The true balancing act

Sometimes I write an entire post, save it and leave it on my computer. It sits there, untouched until I happen to come across it in my search of something. Today, this happened. I found a post that I called The balancing act. This post was written just two months ago and as I read it, I realized that my thoughts have already shifted ever-so-slightly from the way I felt when I first wrote it. Yes, I still feel a slight pang or a slight worry every time we talk of the future. But with each passing day, despite still undergoing treatment, I feel a little less afraid and a little more secure. It feels good to know that time does actually heal the mind along with the body. No, the future is still not guaranteed, but I am now looking forward to it as if it were, and yet still enjoying the everyday moments in life. That, for me, is the true balancing act.

Here is my prior post, written February 27th:

I read a quote on a blog I follow the other day. It said that writers often write about what they need to hear (sorry, despite searching I can’t locate the post that I read this in). Seems obvious, right? Well, I reread it a few times and it left me thinking quite a bit. This blog began as a way to share my story and yet somehow it also transitioned into a way for me to talk to myself too. So today, I’m going to do just that. I’m going to write about something that is on my mind regularly but that I don’t speak about often. But, it’s something that I need to hear and maybe, just maybe, someone else does too.

I’ve mentioned before that if cancer teaches you nothing is, it is that life is short. Each day is a blessing and needs to be embraced like a long lost friend. I am grateful for the life that I am blessed to have and the family and friends that share it with me.

Have I beaten cancer? – YES!

Is cancer gone from my life forever? …yes?

I tend to be the type of person who overthinks and overanalyzes and questions each decision that I make because I want to ensure that I am truly making the best decision. Now, I have certainly had my fair share of split decisions and regrets but that has taught me to take my time and think through the decision before making it. I weigh the pros and cons of each, sometimes to exhaustion, and decide which choice is the right one. Cancer adds a layer of complexity to my decision making. A layer that I hate having and yet a voice in my head never lets me forget to consider.

This voice often asks me, will you be here?

It’s a question that has no answer and frankly, if it did, I don’t know that I would want to know it. But it’s there. The ever lingering question that has no purpose but to make my heart feel a slight pang and my breath catch a little.

See, the think about this question, is that it has always been there. Every day and every decision that we make, we rely heavily on the fact that tomorrow will be there and the day after that will be too. But it isn’t guaranteed and I probably should have been paying more attention to that fact long before cancer came knocking.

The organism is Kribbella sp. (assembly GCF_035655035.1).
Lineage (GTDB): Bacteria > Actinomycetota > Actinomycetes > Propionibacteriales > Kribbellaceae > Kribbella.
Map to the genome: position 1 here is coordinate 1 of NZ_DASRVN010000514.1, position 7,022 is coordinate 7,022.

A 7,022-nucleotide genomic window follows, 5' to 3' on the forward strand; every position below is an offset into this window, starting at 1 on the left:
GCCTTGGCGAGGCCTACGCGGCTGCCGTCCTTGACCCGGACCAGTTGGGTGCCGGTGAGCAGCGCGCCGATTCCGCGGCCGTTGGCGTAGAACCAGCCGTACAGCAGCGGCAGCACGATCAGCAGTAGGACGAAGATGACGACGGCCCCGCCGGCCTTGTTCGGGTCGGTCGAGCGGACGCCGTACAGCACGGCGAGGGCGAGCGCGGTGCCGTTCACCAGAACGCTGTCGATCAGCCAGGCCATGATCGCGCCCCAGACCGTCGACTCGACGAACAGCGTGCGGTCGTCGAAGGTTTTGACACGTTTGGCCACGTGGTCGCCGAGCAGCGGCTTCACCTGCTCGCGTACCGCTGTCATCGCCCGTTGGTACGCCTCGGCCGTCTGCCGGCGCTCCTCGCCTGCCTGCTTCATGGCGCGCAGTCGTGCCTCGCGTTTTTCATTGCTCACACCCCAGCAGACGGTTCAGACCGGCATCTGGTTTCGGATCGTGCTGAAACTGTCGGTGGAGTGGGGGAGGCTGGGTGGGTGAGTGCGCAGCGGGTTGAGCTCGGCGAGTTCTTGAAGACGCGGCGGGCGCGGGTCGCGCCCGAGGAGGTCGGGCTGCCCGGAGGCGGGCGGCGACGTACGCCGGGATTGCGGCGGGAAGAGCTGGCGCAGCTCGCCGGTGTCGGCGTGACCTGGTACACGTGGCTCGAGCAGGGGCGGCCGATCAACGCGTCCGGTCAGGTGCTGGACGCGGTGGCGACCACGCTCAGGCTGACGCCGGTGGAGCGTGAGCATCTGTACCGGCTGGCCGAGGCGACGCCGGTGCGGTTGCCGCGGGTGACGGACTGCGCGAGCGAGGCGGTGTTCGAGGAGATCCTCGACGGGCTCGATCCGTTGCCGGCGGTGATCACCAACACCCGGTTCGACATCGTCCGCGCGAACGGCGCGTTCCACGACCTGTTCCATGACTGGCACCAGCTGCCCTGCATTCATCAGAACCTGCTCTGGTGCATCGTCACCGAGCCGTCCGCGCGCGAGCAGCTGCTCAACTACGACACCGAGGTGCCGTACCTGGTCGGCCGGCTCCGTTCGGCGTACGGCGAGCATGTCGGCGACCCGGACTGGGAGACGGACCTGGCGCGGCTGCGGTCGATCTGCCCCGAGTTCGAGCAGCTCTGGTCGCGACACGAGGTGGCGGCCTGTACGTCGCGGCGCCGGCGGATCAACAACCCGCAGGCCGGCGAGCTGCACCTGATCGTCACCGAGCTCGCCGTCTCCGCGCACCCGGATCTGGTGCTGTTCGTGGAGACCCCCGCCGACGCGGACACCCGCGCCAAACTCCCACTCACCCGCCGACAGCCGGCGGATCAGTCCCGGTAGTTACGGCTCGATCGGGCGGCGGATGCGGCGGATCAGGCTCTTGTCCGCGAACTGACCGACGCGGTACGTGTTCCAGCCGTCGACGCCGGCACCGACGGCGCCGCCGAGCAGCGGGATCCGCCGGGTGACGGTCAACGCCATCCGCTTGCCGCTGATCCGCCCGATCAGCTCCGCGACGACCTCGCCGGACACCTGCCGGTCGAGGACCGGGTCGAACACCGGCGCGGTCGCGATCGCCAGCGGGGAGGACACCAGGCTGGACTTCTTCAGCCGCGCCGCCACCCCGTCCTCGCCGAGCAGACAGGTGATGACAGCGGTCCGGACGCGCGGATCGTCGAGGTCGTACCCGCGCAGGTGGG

So every decision that I make, big or small, is a balancing act. I weigh my options and once I’ve mostly made up my mind, the little voice pipes up and asks will you be here? This causes my heart rate to rise slightly and break just a little. Then I think rationally through the question. If the answer is no, would I be putting my family in a poor predicament? If the answer is yes, will we be able to enjoy it?

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Team Gina

My visit to the dentist back in August was uneventful in terms of my teeth but subsequently eventful in what occurred afterwards. Soon after that visit, my dental hygienist called me because one of the patients that she saw that day has a local foundation that assists breast cancer warriors. She had mentioned me to the founder of the organization and he had asked that I give him a call to see how he could help me. The thought was incredibly kind and it warmed my heart that she thought of me that day. Since I was starting treatment that week, I didn’t contact him right away but did eventually reach out to introduce myself.

Will is the founder of the Gina McReynolds Foundation and the cause is close to his heart, as he lost his wife to breast cancer when she was about my age. When I first spoke to Will, it felt like I was talking to an old friend. He knew a lot about breast cancer, understood the treatment that I was undergoing and the battle that my family and I were facing.

Fast forward to this month. I had a dentist appointment scheduled for the end of the month but asked to be notified if anything opened up sooner. When the office called me, I had two options but only one that really worked for my new radiation schedule so that’s the one I picked. After having my teeth cleaned, I said good bye to the wonderful ladies in the front office and they replied, using my name and wishing me a great day.

I walked into the waiting room and a man was standing in front of the reception desk. He looked at me, puzzled, and said “Meghan?” I smiled with a puzzled look in return and he introduced himself – it was Will, from Team Gina! I couldn’t believe it – what are the chances? We shook hands and chatted for a moment before his appointment and he invited us to meet the foundation’s board. So last night, we had the pleasure of doing just that.

Joe, Jacob & I spent the evening chatting with the folks that make up the board and getting to know more about them and the organization. They learned all about us, what we enjoy, about our families and more. The evening was full of laughter and lots of fun.